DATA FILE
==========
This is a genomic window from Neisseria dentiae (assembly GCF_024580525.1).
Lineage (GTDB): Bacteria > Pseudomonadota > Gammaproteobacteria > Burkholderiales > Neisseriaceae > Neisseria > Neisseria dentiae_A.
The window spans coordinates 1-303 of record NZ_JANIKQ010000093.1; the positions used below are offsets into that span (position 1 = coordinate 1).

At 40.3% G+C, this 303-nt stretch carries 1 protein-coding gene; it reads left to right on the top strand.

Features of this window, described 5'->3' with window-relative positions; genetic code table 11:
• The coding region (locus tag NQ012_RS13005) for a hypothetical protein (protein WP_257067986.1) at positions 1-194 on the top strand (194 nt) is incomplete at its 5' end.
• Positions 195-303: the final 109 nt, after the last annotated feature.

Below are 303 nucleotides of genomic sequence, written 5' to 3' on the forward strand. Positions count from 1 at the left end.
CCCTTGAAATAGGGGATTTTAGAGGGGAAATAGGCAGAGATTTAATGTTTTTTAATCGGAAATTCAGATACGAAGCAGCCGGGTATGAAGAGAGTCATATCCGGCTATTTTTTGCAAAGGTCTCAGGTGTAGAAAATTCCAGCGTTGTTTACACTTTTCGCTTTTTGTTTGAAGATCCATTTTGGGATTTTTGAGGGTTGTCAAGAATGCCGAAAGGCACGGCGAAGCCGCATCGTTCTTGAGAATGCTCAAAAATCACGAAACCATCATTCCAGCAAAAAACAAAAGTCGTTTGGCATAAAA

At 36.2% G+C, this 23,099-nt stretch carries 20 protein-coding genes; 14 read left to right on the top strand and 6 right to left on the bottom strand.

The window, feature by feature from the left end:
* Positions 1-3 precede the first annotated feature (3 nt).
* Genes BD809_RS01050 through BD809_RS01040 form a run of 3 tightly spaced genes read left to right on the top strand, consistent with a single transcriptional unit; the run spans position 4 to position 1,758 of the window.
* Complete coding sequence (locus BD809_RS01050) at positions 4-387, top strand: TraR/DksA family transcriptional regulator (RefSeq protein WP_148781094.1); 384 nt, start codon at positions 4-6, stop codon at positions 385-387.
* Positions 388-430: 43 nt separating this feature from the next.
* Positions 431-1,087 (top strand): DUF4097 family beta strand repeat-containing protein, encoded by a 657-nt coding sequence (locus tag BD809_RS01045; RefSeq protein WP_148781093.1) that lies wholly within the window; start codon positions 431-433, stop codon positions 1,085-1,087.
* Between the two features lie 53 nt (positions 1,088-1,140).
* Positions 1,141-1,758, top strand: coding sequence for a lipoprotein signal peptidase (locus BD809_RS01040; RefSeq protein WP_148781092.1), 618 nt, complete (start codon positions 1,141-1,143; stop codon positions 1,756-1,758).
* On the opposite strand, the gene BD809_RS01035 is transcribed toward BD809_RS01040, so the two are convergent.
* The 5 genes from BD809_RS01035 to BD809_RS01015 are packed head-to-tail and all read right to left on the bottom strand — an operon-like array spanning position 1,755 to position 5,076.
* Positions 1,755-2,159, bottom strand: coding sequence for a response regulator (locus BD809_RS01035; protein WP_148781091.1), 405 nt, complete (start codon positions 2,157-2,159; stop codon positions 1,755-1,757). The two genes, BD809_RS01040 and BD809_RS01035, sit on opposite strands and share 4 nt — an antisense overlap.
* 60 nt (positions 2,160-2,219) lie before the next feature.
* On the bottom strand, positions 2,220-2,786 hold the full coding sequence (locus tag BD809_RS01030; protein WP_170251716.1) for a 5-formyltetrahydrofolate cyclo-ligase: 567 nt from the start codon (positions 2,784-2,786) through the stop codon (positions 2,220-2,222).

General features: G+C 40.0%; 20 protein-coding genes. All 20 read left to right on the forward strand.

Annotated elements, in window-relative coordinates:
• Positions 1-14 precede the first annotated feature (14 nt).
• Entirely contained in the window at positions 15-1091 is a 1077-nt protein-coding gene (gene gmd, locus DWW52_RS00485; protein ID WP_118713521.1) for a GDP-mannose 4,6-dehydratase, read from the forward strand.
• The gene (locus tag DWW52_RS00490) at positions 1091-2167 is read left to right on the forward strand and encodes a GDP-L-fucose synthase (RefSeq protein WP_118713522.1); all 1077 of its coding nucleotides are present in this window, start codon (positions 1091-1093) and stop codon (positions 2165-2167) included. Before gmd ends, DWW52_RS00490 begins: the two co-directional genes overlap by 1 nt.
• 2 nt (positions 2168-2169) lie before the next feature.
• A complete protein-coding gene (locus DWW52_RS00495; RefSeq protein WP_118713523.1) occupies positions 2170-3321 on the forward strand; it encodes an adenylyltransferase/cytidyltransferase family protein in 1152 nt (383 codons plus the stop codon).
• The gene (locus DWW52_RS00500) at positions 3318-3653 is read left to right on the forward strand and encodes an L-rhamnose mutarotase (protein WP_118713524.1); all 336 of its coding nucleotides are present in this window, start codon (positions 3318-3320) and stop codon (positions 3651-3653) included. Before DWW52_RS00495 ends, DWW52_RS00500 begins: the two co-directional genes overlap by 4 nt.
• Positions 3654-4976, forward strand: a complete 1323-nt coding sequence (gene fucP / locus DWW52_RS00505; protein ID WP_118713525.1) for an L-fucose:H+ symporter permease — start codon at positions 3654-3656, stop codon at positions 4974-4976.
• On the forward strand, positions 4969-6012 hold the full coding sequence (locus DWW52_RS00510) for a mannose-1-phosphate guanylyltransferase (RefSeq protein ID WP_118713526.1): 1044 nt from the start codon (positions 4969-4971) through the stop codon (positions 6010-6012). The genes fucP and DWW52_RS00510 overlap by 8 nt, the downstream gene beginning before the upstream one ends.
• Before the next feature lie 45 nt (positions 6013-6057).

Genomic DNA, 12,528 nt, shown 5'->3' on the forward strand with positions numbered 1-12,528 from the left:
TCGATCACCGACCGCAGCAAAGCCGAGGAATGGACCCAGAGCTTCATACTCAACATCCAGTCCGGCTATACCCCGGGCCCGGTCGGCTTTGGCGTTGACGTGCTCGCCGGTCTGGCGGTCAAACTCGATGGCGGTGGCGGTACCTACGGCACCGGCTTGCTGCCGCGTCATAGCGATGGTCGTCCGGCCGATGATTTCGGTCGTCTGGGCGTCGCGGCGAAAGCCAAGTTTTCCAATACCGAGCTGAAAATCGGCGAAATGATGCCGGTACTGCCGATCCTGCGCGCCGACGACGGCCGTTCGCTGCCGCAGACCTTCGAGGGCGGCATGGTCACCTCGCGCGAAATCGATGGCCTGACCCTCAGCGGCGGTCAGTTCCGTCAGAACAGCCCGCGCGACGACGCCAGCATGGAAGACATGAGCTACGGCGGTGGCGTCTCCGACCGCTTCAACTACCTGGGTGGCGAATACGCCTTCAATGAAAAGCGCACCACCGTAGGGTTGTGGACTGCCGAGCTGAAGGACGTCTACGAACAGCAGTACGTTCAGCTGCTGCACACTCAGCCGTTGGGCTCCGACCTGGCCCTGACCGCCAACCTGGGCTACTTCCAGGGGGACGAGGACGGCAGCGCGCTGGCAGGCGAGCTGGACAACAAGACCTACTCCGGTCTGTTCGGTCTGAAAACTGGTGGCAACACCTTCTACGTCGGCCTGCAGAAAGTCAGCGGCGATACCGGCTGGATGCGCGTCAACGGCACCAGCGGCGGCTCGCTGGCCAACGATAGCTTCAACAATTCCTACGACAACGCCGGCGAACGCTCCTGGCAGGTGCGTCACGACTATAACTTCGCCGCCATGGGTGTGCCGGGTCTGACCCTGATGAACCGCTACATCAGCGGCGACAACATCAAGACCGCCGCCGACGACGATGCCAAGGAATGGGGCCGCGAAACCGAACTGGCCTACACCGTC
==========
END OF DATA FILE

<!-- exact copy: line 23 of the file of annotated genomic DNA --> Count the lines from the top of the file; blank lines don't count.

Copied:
* On the bottom strand, positions 2,220-2,786 hold the full coding sequence (locus tag BD809_RS01030; protein WP_170251716.1) for a 5-formyltetrahydrofolate cyclo-ligase: 567 nt from the start codon (positions 2,784-2,786) through the stop codon (positions 2,220-2,222).